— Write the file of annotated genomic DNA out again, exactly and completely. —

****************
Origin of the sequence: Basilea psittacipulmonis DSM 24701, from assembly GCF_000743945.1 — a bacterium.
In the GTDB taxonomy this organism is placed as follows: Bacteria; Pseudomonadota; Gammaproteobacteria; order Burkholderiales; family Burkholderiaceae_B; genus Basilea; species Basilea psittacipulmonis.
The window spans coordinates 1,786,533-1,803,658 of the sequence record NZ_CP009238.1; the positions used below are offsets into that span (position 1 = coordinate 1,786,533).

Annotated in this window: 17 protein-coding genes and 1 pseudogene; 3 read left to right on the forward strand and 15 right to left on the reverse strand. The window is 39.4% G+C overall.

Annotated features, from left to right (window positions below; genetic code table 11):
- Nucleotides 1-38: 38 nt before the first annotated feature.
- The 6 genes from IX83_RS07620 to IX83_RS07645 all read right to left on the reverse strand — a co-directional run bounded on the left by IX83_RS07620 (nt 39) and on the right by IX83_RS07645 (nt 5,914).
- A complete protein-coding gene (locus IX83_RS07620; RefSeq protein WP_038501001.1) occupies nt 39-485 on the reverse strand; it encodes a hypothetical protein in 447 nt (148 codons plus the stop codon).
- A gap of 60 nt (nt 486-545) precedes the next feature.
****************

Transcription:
Origin of the sequence: Basilea psittacipulmonis DSM 24701, from assembly GCF_000743945.1 — a bacterium.
In the GTDB taxonomy this organism is placed as follows: Bacteria; Pseudomonadota; Gammaproteobacteria; order Burkholderiales; family Burkholderiaceae_B; genus Basilea; species Basilea psittacipulmonis.
The window spans coordinates 1,786,533-1,803,658 of the sequence record NZ_CP009238.1; the positions used below are offsets into that span (position 1 = coordinate 1,786,533).

Annotated in this window: 17 protein-coding genes and 1 pseudogene; 3 read left to right on the forward strand and 15 right to left on the reverse strand. The window is 39.4% G+C overall.

Annotated features, from left to right (window positions below; genetic code table 11):
- Nucleotides 1-38: 38 nt before the first annotated feature.
- The 6 genes from IX83_RS07620 to IX83_RS07645 all read right to left on the reverse strand — a co-directional run bounded on the left by IX83_RS07620 (nt 39) and on the right by IX83_RS07645 (nt 5,914).
- A complete protein-coding gene (locus IX83_RS07620; RefSeq protein WP_038501001.1) occupies nt 39-485 on the reverse strand; it encodes a hypothetical protein in 447 nt (148 codons plus the stop codon).
- A gap of 60 nt (nt 486-545) precedes the next feature.